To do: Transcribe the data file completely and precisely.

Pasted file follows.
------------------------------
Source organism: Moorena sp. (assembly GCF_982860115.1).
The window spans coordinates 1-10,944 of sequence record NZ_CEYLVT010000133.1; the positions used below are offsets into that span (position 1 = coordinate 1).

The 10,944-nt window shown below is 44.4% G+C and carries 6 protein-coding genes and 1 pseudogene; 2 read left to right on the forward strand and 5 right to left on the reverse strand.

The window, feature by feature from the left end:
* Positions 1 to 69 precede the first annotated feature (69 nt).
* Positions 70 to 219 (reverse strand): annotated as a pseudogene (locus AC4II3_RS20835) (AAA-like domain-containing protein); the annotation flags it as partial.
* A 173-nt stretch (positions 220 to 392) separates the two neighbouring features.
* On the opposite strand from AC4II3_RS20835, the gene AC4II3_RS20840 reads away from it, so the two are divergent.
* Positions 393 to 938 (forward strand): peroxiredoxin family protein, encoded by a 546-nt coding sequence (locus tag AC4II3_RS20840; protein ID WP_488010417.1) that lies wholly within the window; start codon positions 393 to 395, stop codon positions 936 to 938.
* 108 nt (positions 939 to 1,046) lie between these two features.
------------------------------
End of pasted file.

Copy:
Source organism: Moorena sp. (assembly GCF_982860115.1).
The window spans coordinates 1-10,944 of sequence record NZ_CEYLVT010000133.1; the positions used below are offsets into that span (position 1 = coordinate 1).

The 10,944-nt window shown below is 44.4% G+C and carries 6 protein-coding genes and 1 pseudogene; 2 read left to right on the forward strand and 5 right to left on the reverse strand.

The window, feature by feature from the left end:
* Positions 1 to 69 precede the first annotated feature (69 nt).
* Positions 70 to 219 (reverse strand): annotated as a pseudogene (locus AC4II3_RS20835) (AAA-like domain-containing protein); the annotation flags it as partial.
* A 173-nt stretch (positions 220 to 392) separates the two neighbouring features.
* On the opposite strand from AC4II3_RS20835, the gene AC4II3_RS20840 reads away from it, so the two are divergent.
* Positions 393 to 938 (forward strand): peroxiredoxin family protein, encoded by a 546-nt coding sequence (locus tag AC4II3_RS20840; protein ID WP_488010417.1) that lies wholly within the window; start codon positions 393 to 395, stop codon positions 936 to 938.
* 108 nt (positions 939 to 1,046) lie between these two features.